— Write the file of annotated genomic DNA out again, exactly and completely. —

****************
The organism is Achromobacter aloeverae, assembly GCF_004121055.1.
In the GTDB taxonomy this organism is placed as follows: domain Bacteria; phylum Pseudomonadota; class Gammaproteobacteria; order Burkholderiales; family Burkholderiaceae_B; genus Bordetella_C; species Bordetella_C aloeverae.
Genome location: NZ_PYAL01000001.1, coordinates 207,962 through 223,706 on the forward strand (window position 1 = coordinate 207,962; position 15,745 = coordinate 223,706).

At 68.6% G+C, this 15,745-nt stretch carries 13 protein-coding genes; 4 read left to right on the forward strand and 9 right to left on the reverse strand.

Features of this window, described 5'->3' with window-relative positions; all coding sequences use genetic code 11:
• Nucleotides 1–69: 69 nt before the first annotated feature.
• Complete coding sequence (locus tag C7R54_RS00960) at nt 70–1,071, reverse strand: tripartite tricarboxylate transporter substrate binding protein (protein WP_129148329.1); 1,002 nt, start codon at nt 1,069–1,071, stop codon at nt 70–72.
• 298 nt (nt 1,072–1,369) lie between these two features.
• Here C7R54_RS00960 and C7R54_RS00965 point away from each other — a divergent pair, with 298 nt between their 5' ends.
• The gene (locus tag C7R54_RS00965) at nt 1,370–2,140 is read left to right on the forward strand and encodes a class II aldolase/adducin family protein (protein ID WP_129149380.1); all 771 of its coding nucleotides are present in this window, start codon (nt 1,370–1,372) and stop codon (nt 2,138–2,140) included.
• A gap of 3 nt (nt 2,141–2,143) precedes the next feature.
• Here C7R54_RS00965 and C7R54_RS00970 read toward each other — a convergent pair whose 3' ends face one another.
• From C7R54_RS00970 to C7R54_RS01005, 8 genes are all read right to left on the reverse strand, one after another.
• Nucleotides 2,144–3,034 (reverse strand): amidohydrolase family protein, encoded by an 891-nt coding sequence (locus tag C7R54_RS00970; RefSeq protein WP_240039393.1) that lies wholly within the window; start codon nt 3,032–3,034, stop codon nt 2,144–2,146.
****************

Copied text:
The organism is Achromobacter aloeverae, assembly GCF_004121055.1.
In the GTDB taxonomy this organism is placed as follows: domain Bacteria; phylum Pseudomonadota; class Gammaproteobacteria; order Burkholderiales; family Burkholderiaceae_B; genus Bordetella_C; species Bordetella_C aloeverae.
Genome location: NZ_PYAL01000001.1, coordinates 207,962 through 223,706 on the forward strand (window position 1 = coordinate 207,962; position 15,745 = coordinate 223,706).

At 68.6% G+C, this 15,745-nt stretch carries 13 protein-coding genes; 4 read left to right on the forward strand and 9 right to left on the reverse strand.

Features of this window, described 5'->3' with window-relative positions; all coding sequences use genetic code 11:
• Nucleotides 1–69: 69 nt before the first annotated feature.
• Complete coding sequence (locus tag C7R54_RS00960) at nt 70–1,071, reverse strand: tripartite tricarboxylate transporter substrate binding protein (protein WP_129148329.1); 1,002 nt, start codon at nt 1,069–1,071, stop codon at nt 70–72.
• 298 nt (nt 1,072–1,369) lie between these two features.
• Here C7R54_RS00960 and C7R54_RS00965 point away from each other — a divergent pair, with 298 nt between their 5' ends.
• The gene (locus tag C7R54_RS00965) at nt 1,370–2,140 is read left to right on the forward strand and encodes a class II aldolase/adducin family protein (protein ID WP_129149380.1); all 771 of its coding nucleotides are present in this window, start codon (nt 1,370–1,372) and stop codon (nt 2,138–2,140) included.
• A gap of 3 nt (nt 2,141–2,143) precedes the next feature.
• Here C7R54_RS00965 and C7R54_RS00970 read toward each other — a convergent pair whose 3' ends face one another.
• From C7R54_RS00970 to C7R54_RS01005, 8 genes are all read right to left on the reverse strand, one after another.
• Nucleotides 2,144–3,034 (reverse strand): amidohydrolase family protein, encoded by an 891-nt coding sequence (locus tag C7R54_RS00970; RefSeq protein WP_240039393.1) that lies wholly within the window; start codon nt 3,032–3,034, stop codon nt 2,144–2,146.